Mark and Ralph with Miette and her Airstream (RV Specialty and Supplies in West Richland).
Mark and Ralph with Miette and her Airstream (RV Specialty and Supplies in West Richland).
This was our first Wal-mart campout. Not too shabby of a back drop.
This was our first Wal-mart campout. Not too shabby of a back drop.

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Reflection of an Airstream from the hub cap of another Airstream.
Reflection of an Airstream from the hub cap of another Airstream.
A row of Airstreams waiting to be serviced. There was another row just as long.
A row of Airstreams waiting to be serviced at the Airstream Service Center. There was another row just as long.
The story is Jesse James bought a custom made Airstream for Sandra Bullock and in return he made this chopper for them.
The story is Jesse James bought a custom made Airstream for Sandra Bullock and in return he made this chopper for them. It’s on display in the Airstream Service Center.

Pennsylvananiaia

We arrived in Oakland Mills, Pennsylvania around 3:00 am this morning. It was the longest day of the trek so far but we were not going to stop for another night. We decided to make a small (seemed small at the time) side trip about 45 minutes up I-75 in Ohio to the small town of Jackson Center… where the Airstream headquarters and production facilities are located. We arrived at 2:20 p.m. just as the only tour of the day was heading outside to the service center. Nothing but Airstreams. Nice ones, not so nice ones, small ones, big ones, vintage ones, motorhomes, choppers (courtesy of Jesse James), etc, etc, etc.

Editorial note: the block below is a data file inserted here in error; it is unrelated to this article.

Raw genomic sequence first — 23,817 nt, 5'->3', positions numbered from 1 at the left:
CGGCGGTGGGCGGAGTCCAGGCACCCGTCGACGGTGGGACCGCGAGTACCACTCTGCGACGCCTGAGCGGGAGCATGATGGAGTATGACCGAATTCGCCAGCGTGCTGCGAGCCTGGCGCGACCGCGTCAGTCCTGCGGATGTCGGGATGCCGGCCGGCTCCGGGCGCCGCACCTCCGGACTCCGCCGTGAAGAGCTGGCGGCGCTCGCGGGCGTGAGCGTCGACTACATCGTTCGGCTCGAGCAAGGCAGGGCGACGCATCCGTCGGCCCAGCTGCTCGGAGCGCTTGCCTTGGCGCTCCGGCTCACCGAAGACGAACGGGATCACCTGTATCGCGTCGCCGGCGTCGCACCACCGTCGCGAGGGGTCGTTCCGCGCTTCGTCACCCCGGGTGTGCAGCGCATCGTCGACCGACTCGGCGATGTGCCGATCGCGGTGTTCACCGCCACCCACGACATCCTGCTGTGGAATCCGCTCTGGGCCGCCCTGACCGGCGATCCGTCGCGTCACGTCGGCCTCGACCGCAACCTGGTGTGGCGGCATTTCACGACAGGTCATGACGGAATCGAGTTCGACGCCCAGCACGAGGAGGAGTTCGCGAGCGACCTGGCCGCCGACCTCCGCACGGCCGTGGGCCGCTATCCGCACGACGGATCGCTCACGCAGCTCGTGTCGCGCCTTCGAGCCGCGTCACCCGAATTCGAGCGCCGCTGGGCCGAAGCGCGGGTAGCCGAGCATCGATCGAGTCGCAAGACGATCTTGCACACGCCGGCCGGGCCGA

Miette walking back from the the Airstream production building.
Miette walking back from the the Airstream production building.
Trying to imitate the mean face of the 1931 Clipper.
Trying to imitate the mean face of the 1931 Clipper.
Leaving the factory in Jackson Center, Ohio.
Leaving the factory in Jackson Center, Ohio.

We toured the production line (long tour) and got to see how they make the $80,000 new models. The kids were done with the tour about 20 minutes into it so after the hour long tour was done, we bolted for the store, where they had cookies and other goodies. We picked up a few relatively inexpensive things in the store (hats and caulking), lusted for more expensive items (solar panels, air vent fans, rock protector, new Airstream, etc), repented of the lusting and then had to get going.

Overall, the kids did excellent on the trip. They were the ones we were worried about the most with the 50+ hours in the truck, but they were great. What caught us by surprise was the condition of the roads and the amount of construction. Thankfully, we never ran into delays, just a lot of rough surfaces. Don’t get me started on the aging U.S. highway system. I gave the roads a harsh talking to while navigating what at times was the Oregon trail.

You know you’re on a cross country trip when you start out in Illinois during a huge hard hitting continuous thunderstorm, see the Airstream factory, drive by 3 huge Honda factories, cross over 5 states and finally pass a horse and buggy on a curvy narrow two lane Pennsylvania road at 2:00 am to end your day.  Whew!